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Marines with 2nd Battalion, 8th Marine Regiment, detain a protester during a crisis-response training event Nov. 4 at Muscatatuck Urban Training Center, Indiana as part of Exercise Bold Alligator 2014. During the event, protestors gathered outside the embassy's gates, picketing and rioting, to cause a heighten state of alertness for the Marines proving security at the site.

Photo by Sgt. Terry Brady

Answering crisis’ call; Marines respond during Bold Alligator 2014

12 Nov 2014 | Sgt. Terry Brady 2nd Marine Expeditionary Brigade

2nd Battalion, 8th Marine Regiment participated in a crisis-response training event Nov. 3-5 at Muscatatuck Urban Training Center, Indiana as part of Exercise Bold Alligator 2014.

Bold Alligator is a large-scale amphibious exercise on the East Coast, organized by U.S. fleet forces and Marine Forces Command, designed to train 2nd Marine Expeditionary Brigade and Expeditionary Strike Group 2 to respond to a myriad of different crises.

“This year’s exercise has forces and events taking place all over the East Coast,” said Lt. Col. Gina Levy, the public affairs representative of Marine Forces Command. “We are [here] for a long-range embassy reinforcement that the Special Purpose Marine Air Ground Task Force Crisis Response are doing.

“There are exercise events, along the East Coast, that are training Marines and sailors for the future operating environment.”

This event started with the Marines traveling to Muscatatuck Urban Training Center, Indiana from Marine Corps Base Camp Lejeune, North Carolina via MV-22B Osprey tiltrotor aircrafts and moving to the embassy site on foot.

“We started preparations Sunday by doing loading and unloading drills on the Osprey, so that we can move faster,” said Sgt. Richard Rosales, a squad leader with Company F, 2nd Battalion, 8th Marines.

Upon reaching their destination, the Marines established security to support the Department of State’s operations. The center is a 1,000-acre urban training facility featuring more than 120 structures, over one mile of tunnels, and a clock tower used as a rappel tower.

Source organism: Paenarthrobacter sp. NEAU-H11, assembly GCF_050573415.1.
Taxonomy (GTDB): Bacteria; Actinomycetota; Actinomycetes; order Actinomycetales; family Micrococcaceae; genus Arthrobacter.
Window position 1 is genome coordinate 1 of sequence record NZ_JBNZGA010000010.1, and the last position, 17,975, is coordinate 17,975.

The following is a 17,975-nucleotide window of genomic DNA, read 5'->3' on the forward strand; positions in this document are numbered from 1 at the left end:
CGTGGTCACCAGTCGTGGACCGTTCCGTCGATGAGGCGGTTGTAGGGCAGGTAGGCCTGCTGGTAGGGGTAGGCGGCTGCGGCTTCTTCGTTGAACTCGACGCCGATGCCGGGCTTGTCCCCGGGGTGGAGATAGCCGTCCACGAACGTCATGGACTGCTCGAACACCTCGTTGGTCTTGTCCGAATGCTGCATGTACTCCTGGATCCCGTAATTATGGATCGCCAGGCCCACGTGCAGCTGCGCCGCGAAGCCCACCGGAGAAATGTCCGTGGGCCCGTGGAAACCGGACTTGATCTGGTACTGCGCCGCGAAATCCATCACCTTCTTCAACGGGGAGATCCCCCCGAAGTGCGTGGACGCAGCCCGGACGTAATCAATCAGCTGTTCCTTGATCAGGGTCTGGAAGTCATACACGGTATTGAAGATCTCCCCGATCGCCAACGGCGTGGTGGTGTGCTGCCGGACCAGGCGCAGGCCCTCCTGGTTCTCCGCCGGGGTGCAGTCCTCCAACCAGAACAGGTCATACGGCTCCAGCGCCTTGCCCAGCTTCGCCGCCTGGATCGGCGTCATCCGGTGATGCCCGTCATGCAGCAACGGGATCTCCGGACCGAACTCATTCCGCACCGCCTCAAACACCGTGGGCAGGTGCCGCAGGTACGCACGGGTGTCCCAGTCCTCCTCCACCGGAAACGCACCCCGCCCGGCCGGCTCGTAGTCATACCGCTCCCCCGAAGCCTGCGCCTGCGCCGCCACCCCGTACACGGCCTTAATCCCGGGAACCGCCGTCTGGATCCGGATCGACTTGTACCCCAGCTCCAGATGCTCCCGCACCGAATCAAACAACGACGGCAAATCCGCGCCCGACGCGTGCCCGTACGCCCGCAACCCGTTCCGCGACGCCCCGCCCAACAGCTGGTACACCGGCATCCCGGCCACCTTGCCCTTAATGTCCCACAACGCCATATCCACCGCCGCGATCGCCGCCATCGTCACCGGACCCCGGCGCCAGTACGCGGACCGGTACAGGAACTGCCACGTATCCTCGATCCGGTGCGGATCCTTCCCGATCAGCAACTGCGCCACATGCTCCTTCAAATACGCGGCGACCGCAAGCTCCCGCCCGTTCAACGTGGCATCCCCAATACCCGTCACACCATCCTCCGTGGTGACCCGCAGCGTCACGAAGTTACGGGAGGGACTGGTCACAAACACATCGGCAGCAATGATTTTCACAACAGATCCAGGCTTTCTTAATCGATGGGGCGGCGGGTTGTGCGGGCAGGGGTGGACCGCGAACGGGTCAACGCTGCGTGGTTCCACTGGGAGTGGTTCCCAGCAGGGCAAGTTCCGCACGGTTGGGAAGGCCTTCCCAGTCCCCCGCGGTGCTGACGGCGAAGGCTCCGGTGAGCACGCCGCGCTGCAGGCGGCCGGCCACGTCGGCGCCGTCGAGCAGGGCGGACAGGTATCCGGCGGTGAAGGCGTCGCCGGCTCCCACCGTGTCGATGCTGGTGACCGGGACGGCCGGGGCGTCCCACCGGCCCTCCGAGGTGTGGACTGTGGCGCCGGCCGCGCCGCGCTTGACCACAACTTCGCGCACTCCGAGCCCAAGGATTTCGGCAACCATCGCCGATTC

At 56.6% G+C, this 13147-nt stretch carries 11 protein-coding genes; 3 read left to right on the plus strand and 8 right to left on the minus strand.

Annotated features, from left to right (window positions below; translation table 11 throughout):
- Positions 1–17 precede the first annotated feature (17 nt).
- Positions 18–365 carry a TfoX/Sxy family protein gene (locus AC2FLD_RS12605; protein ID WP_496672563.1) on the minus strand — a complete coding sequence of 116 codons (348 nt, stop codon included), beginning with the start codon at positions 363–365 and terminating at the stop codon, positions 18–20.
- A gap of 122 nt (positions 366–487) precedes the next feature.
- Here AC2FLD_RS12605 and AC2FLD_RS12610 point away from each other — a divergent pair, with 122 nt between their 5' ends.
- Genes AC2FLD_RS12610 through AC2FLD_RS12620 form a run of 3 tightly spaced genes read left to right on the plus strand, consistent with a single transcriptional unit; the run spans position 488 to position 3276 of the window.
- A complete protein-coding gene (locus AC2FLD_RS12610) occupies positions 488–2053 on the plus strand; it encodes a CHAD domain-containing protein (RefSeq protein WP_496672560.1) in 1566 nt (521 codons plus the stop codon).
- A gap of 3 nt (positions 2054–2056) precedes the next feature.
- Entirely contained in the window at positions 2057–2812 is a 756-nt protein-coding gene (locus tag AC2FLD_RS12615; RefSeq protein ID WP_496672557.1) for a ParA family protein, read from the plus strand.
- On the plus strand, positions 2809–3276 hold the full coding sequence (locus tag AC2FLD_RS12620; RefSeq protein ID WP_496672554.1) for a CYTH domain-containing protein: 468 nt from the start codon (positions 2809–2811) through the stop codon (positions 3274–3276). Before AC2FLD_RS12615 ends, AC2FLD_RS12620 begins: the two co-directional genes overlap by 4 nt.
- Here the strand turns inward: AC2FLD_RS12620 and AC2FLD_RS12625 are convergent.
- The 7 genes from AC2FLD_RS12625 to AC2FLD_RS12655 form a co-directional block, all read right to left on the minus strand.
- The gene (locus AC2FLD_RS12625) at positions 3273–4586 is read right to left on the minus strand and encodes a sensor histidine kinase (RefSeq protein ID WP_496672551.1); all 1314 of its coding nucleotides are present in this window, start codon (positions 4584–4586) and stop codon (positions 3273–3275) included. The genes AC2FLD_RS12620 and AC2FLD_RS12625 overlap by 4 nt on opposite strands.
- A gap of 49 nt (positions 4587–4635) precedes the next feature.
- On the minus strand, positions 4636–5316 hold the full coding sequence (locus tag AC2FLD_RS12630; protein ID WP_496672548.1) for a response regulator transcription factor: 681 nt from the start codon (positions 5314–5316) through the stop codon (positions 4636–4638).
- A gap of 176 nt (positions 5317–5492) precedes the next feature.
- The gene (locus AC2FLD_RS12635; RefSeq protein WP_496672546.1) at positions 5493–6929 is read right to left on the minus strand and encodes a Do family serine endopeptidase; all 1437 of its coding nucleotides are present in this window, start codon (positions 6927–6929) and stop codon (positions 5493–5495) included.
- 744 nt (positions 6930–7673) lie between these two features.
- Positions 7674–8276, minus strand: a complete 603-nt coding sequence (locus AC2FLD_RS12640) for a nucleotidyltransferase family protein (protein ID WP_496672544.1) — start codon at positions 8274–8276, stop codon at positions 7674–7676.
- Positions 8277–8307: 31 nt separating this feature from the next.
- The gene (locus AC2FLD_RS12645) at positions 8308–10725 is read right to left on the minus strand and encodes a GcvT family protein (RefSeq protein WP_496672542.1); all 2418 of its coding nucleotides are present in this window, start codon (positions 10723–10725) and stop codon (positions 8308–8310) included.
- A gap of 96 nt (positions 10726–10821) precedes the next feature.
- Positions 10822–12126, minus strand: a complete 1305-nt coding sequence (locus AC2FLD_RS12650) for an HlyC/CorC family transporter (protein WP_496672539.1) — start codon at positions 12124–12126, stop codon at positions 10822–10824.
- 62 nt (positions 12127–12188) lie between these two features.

“Our biggest challenge was getting out of the combat mindset,” Rosales said. “The Marines are new to embassy guarding, so we met up with the [personnel] at the embassy to learn about daily operations, and how they would normally utilize the Marines [at the embassy].”

During the event, the Marines were posted within the confines of the embassy structure providing security as protesters, volunteers from the unit and the local community, gathered outside the premises.

The protesters caused heightened alertness through picketing and firing simulated rounds with AK-47s during the demonstration, which the Marines mitigated by dispersing the crowds and dealing with those causing the threat escalation appropriately.

The quick reaction of the Marines was ultimately the goal of the event, according to Lt. Col. Jeffrey Stevenson, the battalion commander of 2nd Battalion, 8th Marines.

“Training like this demonstrates the ability for the Marine Corps to extend itself and project force forward in support of National interest,” Stevenson said. “When called upon, we will have demonstrated the ability to project our force from sea to forward inland over distances, which can’t be matched by other services.”

The event will prepare the Marines for their upcoming deployment, in which they will serve as the ground combat element for SP-MAGTF Crisis Response -Africa.

“We will be that force in readiness for two combatant commanders in the event we are needed,” said Stevenson. “This validates the previous training and standard operating procedures for which the company has been developing over the course of six months.”